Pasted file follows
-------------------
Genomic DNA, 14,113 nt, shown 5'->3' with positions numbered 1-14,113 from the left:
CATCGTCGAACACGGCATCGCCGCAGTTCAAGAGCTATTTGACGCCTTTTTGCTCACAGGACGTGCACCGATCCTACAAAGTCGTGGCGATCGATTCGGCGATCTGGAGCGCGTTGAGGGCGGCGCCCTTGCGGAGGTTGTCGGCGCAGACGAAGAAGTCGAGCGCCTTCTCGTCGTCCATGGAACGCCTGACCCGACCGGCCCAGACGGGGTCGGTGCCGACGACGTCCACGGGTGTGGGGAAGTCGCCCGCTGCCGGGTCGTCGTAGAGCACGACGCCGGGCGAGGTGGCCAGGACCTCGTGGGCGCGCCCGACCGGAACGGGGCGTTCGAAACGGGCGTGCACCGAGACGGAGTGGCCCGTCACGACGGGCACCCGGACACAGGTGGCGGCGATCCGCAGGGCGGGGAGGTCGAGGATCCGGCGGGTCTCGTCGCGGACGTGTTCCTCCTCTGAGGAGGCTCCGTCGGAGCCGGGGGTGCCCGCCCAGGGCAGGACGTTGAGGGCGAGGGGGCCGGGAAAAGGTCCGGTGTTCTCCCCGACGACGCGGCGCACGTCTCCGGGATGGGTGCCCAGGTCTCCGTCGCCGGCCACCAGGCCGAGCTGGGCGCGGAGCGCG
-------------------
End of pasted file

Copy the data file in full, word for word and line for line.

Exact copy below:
Genomic DNA, 14,113 nt, shown 5'->3' with positions numbered 1-14,113 from the left:
CATCGTCGAACACGGCATCGCCGCAGTTCAAGAGCTATTTGACGCCTTTTTGCTCACAGGACGTGCACCGATCCTACAAAGTCGTGGCGATCGATTCGGCGATCTGGAGCGCGTTGAGGGCGGCGCCCTTGCGGAGGTTGTCGGCGCAGACGAAGAAGTCGAGCGCCTTCTCGTCGTCCATGGAACGCCTGACCCGACCGGCCCAGACGGGGTCGGTGCCGACGACGTCCACGGGTGTGGGGAAGTCGCCCGCTGCCGGGTCGTCGTAGAGCACGACGCCGGGCGAGGTGGCCAGGACCTCGTGGGCGCGCCCGACCGGAACGGGGCGTTCGAAACGGGCGTGCACCGAGACGGAGTGGCCCGTCACGACGGGCACCCGGACACAGGTGGCGGCGATCCGCAGGGCGGGGAGGTCGAGGATCCGGCGGGTCTCGTCGCGGACGTGTTCCTCCTCTGAGGAGGCTCCGTCGGAGCCGGGGGTGCCCGCCCAGGGCAGGACGTTGAGGGCGAGGGGGCCGGGAAAAGGTCCGGTGTTCTCCCCGACGACGCGGCGCACGTCTCCGGGATGGGTGCCCAGGTCTCCGTCGCCGGCCACCAGGCCGAGCTGGGCGCGGAGCGCG